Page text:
With its lease in Oakland running out after this season, the Raiders franchise is quietly exploring relocation to other cities.

San Antonio is one of them. And the Raiders' interest is very much reciprocated -- so much so that the city is going halfsies on a $50,000 bill for an expansive fan survey.

According to News Radio 1200 WOAI, the Raiders and San Antonio are mailing out surveys to city residents to gauge the local interest and support in moving the NFL franchise.

The questions cover a number of points, including whether fans would generally support such a move, whether they would be interested in purchasing season tickets, and what price levels they would be comfortable paying.

The paid survey follows a summer visit to San Antonio from Raiders owner Mark Davis, who was scouting out the city as a possible new home for the team.

The fact that San Antonio is sinking its own money into a potential move is significant, although it's not the first time the Raiders have been courted financially.

In reality, the city's $25,000 investment in survey distribution is pennies compared to the $10 million "deposit" paid to the Raiders in 1987 by the hopeful California city of Irwindale.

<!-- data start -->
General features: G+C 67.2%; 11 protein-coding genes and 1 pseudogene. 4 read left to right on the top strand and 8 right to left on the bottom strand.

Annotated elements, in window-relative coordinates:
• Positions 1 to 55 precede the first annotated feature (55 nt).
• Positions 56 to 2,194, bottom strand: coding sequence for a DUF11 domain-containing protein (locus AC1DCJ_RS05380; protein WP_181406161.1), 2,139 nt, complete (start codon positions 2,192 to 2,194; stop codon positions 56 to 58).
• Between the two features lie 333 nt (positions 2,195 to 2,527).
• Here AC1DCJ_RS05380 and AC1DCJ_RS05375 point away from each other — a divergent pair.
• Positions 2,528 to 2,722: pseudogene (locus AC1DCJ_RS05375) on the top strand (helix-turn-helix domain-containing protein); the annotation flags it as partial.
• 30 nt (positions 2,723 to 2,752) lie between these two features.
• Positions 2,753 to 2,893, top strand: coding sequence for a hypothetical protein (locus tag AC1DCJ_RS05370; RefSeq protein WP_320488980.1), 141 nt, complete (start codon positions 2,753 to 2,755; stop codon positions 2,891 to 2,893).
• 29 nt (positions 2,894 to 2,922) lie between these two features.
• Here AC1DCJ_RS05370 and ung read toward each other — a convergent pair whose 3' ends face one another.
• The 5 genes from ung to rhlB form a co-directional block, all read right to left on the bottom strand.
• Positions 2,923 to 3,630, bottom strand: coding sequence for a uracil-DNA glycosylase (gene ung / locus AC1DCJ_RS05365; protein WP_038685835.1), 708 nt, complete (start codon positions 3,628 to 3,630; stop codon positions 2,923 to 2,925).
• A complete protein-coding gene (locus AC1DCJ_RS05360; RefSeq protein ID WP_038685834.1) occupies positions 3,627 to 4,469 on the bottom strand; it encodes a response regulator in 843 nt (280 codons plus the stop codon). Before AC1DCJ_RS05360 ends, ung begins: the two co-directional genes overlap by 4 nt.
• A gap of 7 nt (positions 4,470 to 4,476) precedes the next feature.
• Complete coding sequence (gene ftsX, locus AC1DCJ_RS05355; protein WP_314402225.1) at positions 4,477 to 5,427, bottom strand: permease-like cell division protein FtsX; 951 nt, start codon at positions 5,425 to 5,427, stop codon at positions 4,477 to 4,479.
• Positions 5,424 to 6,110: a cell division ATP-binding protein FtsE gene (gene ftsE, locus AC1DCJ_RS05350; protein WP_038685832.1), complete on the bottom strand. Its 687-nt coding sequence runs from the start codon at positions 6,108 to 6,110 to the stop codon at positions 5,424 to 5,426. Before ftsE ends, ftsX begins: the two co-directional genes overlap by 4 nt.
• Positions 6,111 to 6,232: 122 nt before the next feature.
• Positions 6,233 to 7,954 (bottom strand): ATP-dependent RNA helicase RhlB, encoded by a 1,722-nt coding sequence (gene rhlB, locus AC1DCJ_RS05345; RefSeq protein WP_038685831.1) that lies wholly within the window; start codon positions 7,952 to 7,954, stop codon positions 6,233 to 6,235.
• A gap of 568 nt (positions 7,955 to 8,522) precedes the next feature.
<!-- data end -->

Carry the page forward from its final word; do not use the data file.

Back then, Irwindale was a small community pocked with rock quarries. When rumors started flying that the Raiders were going to leave L.A., Irwindale had handed over a $10 million check to then-owner Al Davis. It was going to be an unprecedented acquisition, with a rumored deal in place that would give free season tickets to all of the city's 1,100 residents.

But a mess of lawsuits and political quarrels brought Irwindale's dream to a grinding halt. The worst of it was, their $10 million deposit was nonrefundable.

Add to that bill an extra $10 million the city spent on various studies and legal fees, and you have a $20 million cautionary tale for any city trying to bring in an existing sports franchise.

Twenty-seven years later, however, the sports market has changed drastically. All too often, sports franchises are used as leverage to force cities into using public funds to build new stadiums and arenas.

San Antonio has probably heard of Irwindale, but it also has to realize that a potential Raiders move isn't permanent -- it's just the best option at that time.

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